The logical negation operator returns the Boolean value true if the operand evaluates to false, and false if the operand evaluates to true.

2.4.11. Casting Operators

Although PHP is a weakly typed language, there are occasions when it's useful to consider a value as a specific type. The casting operators, (int) , (float), (string), (bool), (array), and (object), allow you to force a value into a particular type. To use a casting operator, put the operator to the left of the operand. Table 2-8 lists the casting operators, synonymous operands, and the type to which the operator changes the value.

Table 2-8. PHP casting operators

Operator

Synonymous operators

Changes type to

(int)
(integer)

Integer

(float)
(real)

Floating point

(string)
 

String

(bool)
(boolean)

Boolean

(array)
 

Array

(object)
 

Object

Casting affects the way other operators interpret a value, rather than changing the value in a variable. For example, the code:

$a = "5";
$b = (int) $a; 

assigns $b the integer value of $a; $a remains the string "5". To cast the value of the variable itself, you must assign the result of a cast back into the variable:

$a = "5"
$a = (int) $a; // now $a holds an integer

Not every cast is useful: casting an array to a numeric type gives 1, and casting an array to a string gives "Array" (seeing this in your output is a sure sign that you've printed a variable that contains an array).

Casting an object to an array builds an array of the properties, mapping property names to values:

class Person {
  var $name = "Fred";
  var $age  = 35;
}
$o = new Person;
$a = (array) $o;
print_r($a);
Array
(
    [name] => Fred
    [age] => 35
)

You can cast an array to an object to build an object whose properties correspond to the array's keys and values. For example:

$a = array('name' => 'Fred', 'age' => 35, 'wife' => 'Wilma');
$o = (object) $a;
echo $o->name;
Fred

Keys that aren't valid identifiers, and thus are invalid property names, are inaccessible but are restored when the object is cast back to an array.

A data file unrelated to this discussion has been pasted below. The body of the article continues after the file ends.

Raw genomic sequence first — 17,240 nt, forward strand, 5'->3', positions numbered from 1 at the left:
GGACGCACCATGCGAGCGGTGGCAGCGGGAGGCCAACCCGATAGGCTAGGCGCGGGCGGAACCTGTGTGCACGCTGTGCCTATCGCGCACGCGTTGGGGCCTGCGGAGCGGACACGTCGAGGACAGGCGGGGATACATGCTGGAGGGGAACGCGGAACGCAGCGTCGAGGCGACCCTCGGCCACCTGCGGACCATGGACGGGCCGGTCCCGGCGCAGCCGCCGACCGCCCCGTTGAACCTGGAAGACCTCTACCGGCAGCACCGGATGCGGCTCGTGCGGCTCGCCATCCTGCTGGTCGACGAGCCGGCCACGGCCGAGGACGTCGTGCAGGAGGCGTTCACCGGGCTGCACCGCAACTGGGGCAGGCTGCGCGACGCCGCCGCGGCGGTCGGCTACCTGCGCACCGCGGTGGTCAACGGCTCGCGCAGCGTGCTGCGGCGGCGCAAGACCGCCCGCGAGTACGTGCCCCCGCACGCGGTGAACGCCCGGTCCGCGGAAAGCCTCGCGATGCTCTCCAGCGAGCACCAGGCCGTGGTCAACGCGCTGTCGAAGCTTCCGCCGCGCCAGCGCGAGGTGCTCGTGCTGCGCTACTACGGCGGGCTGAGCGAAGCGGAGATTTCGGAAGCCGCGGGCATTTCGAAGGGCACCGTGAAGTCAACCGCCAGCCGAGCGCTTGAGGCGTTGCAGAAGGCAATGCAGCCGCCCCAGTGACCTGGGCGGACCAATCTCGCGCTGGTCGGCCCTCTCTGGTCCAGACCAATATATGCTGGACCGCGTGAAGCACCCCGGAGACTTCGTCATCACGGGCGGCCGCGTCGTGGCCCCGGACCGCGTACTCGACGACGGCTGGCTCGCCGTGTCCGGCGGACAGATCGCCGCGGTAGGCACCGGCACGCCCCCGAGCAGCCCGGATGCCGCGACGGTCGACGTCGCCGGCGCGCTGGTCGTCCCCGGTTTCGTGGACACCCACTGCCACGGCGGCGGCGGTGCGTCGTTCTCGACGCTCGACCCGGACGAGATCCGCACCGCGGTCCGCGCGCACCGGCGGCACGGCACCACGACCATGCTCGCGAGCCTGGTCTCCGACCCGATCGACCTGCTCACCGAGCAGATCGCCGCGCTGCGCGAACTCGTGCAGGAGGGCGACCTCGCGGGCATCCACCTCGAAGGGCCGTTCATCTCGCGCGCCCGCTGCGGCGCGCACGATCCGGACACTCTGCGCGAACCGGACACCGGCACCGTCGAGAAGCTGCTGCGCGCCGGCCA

2.4.12. Assignment Operators

Assignment operators store or update values in variables. The autoincrement and autodecrement operators we saw earlier are highly specialized assignment operators—here we see the more general forms. The basic assignment operator is =, but we'll also see combinations of assignment and binary operations, such as += and &=.

2.4.12.2. Assignment with operation

In addition to the basic assignment operator, there are several assignment operators that are convenient shorthand. These operators consist of a binary operator followed directly by an equals sign, and their effect is the same as performing the operation with the operands, then assigning the resulting value to the lefthand operand. These assignment operators are:

Plus-equals (+=)
Adds the righthand operand to the value of the lefthand operand, then assigns the result to the lefthand operand. $a += 5 is the same as $a = $a + 5.

Minus-equals (-=)
Subtracts the righthand operand from the value of the lefthand operand, then assigns the result to the lefthand operand.

Divide-equals (/=)
Divides the value of the lefthand operand by the righthand operand, then assigns the result to the lefthand operand.

Multiply-equals (*=)
Multiplies the righthand operand with the value of the lefthand operand, then assigns the result to the lefthand operand.

Modulus-equals (%=)
Performs the modulus operation on the value of the lefthand operand and the righthand operand, then assigns the result to the lefthand operand.

Bitwise-XOR-equals (^=)
Performs a bitwise XOR on the lefthand and righthand operands, then assigns the result to the lefthand operand.

Bitwise-AND-equals (&=)
Performs a bitwise AND on the value of the lefthand operand and the righthand operand, then assigns the result to the lefthand operand.

Bitwise-OR-equals (|=)
Performs a bitwise OR on the value of the lefthand operand and the righthand operand, then assigns the result to the lefthand operand.

Concatenate-equals (.=)
Concatenates the righthand operand to the value of the lefthand operand, then assigns the result to the lefthand operand.